Do I detect a slight whiff of panic in the air from Alistair Darling and the No campaign? This as a result of polling that suggests that the threat of further privatisation of the NHS in England is swaying undecided voters into voting Yes. The rush with which spokespeople for the No campaign have bombarded the media to try and counter these claims has all the hallmarks of panic to me.
Kate Higgins at Burdzeyeview has a very good summary, here, of the facts behind the story. As usual the No side tries to steer the discussion away from the key issue, which is how the NHS is funded. So we have the unedifying spectacle of Alistair Darling and other Labour party members publicly stating that the NHS is safe in the hands of the Tories! Which must come as news to Andy Burnham, the Shadow Health Secretary at Westminster. Not to mention Mark Drakeford from the Welsh Labour party. Mr Drakeford who is the Health Minister at Cardiff is on record as saying that the NHS could become unsustainable in Wales if there is a Conservative victory at the next general election.
So we have Labour in England and Wales saying the NHS is at risk from the Tories, while Labour in Scotland is saying everything is hunky dory with the Tories. Panic stations anyone!
What is at stake here is not the degree of privatisation of the NHS in England, but the overall funding of the block grant that comes to Scotland. For this is the key issue – who and how is the Scottish block grant funded? The who part is very simple – the government of the day at Westminster. Scotland has no say whatsoever in how much of our money the UK government deigns to send back to us. The how is a bit more complicated. But basically the total sum goes up or down according to what the UK government decides to spend in England. As a matter of principle this seems to me to be a very unsatisfactory and demeaning way to go about such an important matter.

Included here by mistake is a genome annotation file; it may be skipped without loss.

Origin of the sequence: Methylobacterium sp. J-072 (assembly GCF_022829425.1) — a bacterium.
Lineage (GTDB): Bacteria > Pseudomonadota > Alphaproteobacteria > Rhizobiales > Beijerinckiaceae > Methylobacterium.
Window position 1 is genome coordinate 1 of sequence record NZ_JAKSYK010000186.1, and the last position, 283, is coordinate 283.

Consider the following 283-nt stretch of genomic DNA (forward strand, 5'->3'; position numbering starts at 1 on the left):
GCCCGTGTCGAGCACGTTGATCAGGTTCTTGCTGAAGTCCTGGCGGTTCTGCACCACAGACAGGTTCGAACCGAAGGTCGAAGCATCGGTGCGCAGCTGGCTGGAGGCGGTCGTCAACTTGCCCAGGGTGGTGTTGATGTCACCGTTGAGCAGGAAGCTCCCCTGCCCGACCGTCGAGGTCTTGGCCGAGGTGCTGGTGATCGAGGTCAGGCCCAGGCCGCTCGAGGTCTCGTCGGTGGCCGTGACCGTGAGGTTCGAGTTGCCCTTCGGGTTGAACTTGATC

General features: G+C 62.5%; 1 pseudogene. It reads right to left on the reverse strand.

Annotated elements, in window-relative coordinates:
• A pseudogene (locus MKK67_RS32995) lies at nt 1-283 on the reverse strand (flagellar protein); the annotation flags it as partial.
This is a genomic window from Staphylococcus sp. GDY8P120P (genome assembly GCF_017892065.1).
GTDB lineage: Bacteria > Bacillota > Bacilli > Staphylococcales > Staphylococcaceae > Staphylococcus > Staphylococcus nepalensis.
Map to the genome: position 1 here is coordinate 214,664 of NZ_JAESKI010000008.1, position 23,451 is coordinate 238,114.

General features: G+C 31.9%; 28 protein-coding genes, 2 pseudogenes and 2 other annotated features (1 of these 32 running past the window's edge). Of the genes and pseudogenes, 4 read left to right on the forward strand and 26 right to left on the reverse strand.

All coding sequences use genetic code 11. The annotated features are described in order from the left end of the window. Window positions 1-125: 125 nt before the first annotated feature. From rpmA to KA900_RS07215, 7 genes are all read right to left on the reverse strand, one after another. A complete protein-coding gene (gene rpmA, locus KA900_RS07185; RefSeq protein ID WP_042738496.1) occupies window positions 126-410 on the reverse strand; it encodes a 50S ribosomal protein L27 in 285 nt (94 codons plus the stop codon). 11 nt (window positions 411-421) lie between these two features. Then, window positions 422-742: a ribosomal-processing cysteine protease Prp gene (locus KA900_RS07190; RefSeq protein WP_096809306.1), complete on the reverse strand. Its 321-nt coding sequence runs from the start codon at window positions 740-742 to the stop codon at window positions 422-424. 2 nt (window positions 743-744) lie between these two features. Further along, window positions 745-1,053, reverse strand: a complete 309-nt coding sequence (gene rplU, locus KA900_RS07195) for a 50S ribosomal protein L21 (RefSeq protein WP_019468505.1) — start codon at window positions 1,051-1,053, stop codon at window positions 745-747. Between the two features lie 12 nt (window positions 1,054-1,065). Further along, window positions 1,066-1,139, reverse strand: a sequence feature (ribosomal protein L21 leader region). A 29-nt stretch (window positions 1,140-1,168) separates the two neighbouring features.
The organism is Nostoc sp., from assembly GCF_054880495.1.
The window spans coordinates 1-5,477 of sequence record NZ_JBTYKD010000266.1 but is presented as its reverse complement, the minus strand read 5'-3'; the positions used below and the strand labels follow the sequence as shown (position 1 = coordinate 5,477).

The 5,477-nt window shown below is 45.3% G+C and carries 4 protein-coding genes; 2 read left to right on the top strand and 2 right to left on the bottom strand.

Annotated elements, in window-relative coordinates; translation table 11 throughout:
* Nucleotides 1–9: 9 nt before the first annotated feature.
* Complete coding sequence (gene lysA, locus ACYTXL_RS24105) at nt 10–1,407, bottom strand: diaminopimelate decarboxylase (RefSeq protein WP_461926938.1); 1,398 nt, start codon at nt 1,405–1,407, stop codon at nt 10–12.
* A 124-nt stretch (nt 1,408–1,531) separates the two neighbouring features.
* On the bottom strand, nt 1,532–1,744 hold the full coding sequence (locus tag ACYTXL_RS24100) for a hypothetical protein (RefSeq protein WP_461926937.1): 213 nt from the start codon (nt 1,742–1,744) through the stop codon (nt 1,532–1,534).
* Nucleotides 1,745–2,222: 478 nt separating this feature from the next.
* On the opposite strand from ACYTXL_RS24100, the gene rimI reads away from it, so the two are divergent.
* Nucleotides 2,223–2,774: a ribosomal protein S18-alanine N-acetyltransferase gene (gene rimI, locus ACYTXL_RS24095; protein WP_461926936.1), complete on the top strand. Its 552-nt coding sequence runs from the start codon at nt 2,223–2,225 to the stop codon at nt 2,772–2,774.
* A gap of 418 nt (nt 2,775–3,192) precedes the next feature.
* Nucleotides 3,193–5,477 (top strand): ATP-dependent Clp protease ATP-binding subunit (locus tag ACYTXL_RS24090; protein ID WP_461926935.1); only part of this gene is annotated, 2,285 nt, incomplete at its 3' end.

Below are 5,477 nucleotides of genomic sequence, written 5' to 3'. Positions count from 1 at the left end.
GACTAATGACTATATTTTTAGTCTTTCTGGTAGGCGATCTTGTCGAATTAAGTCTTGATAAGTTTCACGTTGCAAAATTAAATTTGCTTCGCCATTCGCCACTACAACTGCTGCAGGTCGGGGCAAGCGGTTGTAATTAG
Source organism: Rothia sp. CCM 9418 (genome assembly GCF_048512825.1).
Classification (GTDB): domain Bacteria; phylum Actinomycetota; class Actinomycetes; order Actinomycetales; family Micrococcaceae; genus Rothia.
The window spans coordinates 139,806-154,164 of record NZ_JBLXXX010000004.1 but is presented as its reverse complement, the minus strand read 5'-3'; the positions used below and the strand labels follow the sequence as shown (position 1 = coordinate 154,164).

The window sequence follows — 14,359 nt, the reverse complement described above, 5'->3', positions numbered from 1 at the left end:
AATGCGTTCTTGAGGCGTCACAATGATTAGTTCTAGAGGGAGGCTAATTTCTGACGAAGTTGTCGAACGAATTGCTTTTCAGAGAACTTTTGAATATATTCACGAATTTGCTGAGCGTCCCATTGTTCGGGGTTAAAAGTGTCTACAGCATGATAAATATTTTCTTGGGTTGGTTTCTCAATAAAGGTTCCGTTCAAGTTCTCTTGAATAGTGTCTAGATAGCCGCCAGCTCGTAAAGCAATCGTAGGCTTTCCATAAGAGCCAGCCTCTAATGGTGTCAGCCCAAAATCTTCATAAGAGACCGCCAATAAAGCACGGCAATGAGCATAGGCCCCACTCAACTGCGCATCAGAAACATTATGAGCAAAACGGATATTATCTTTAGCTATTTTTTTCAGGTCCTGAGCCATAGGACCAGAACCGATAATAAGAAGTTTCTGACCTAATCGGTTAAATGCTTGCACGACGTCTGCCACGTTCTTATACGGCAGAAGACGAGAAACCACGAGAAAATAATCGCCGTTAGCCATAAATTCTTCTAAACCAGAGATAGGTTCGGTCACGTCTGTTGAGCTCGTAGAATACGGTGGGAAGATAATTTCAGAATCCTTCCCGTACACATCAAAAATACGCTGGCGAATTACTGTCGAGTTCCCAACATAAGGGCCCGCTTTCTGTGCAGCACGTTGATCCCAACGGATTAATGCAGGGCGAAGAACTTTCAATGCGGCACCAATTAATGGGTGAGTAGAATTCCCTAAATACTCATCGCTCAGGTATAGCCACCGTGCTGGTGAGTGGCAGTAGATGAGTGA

At the moment this total is going down as a result of the Tory/LibDem coalition’s austerity measures. This trend will definitely continue if there is a No vote in the referendum. All of the three main UK parties are committed to further austerity and cuts to public spending. Remember it is the total spending that matters. So spending on the NHS may be protected in England, but cuts elsewhere means that overall public spending has declined, which in turn leads to a reduction in the money available for us in Scotland. A reduction in which we have had no say whatsoever!
This is the long term threat to our NHS in Scotland from a No vote, irrespective of who wins the 2015 UK election. Even a Labour victory will not prevent further cuts to the Scottish block grant. These cuts will continue for at least a further five years and almost certainly longer, especially if the Tories win in 2015. This in turn will put considerable pressure on our NHS budget, pressure which could lead to our NHS in Scotland becoming unsustainable, as predicted by the Labour party in Wales.
The only way to sustain and improve the NHS in Scotland is to ensure that we are in control of its funding. And the only way to ensure that is to vote Yes for independence. Only independence will give us full control over all of our rich resources.